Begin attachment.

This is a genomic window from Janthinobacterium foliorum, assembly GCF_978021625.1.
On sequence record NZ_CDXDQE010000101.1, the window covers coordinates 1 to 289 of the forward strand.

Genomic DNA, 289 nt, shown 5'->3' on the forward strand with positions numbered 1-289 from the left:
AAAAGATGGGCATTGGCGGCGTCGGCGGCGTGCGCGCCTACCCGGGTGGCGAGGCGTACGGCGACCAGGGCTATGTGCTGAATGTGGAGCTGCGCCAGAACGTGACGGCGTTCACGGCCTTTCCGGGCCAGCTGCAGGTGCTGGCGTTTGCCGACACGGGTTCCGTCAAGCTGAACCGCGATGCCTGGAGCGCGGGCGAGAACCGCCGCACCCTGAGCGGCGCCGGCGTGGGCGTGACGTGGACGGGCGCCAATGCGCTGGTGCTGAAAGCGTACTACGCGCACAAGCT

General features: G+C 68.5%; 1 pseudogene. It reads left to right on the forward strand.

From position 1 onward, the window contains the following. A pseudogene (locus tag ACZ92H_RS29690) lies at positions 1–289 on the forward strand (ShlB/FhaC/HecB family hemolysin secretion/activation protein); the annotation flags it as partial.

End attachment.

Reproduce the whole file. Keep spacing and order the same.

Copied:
This is a genomic window from Janthinobacterium foliorum, assembly GCF_978021625.1.
On sequence record NZ_CDXDQE010000101.1, the window covers coordinates 1 to 289 of the forward strand.

Genomic DNA, 289 nt, shown 5'->3' on the forward strand with positions numbered 1-289 from the left:
AAAAGATGGGCATTGGCGGCGTCGGCGGCGTGCGCGCCTACCCGGGTGGCGAGGCGTACGGCGACCAGGGCTATGTGCTGAATGTGGAGCTGCGCCAGAACGTGACGGCGTTCACGGCCTTTCCGGGCCAGCTGCAGGTGCTGGCGTTTGCCGACACGGGTTCCGTCAAGCTGAACCGCGATGCCTGGAGCGCGGGCGAGAACCGCCGCACCCTGAGCGGCGCCGGCGTGGGCGTGACGTGGACGGGCGCCAATGCGCTGGTGCTGAAAGCGTACTACGCGCACAAGCT

General features: G+C 68.5%; 1 pseudogene. It reads left to right on the forward strand.

From position 1 onward, the window contains the following. A pseudogene (locus tag ACZ92H_RS29690) lies at positions 1–289 on the forward strand (ShlB/FhaC/HecB family hemolysin secretion/activation protein); the annotation flags it as partial.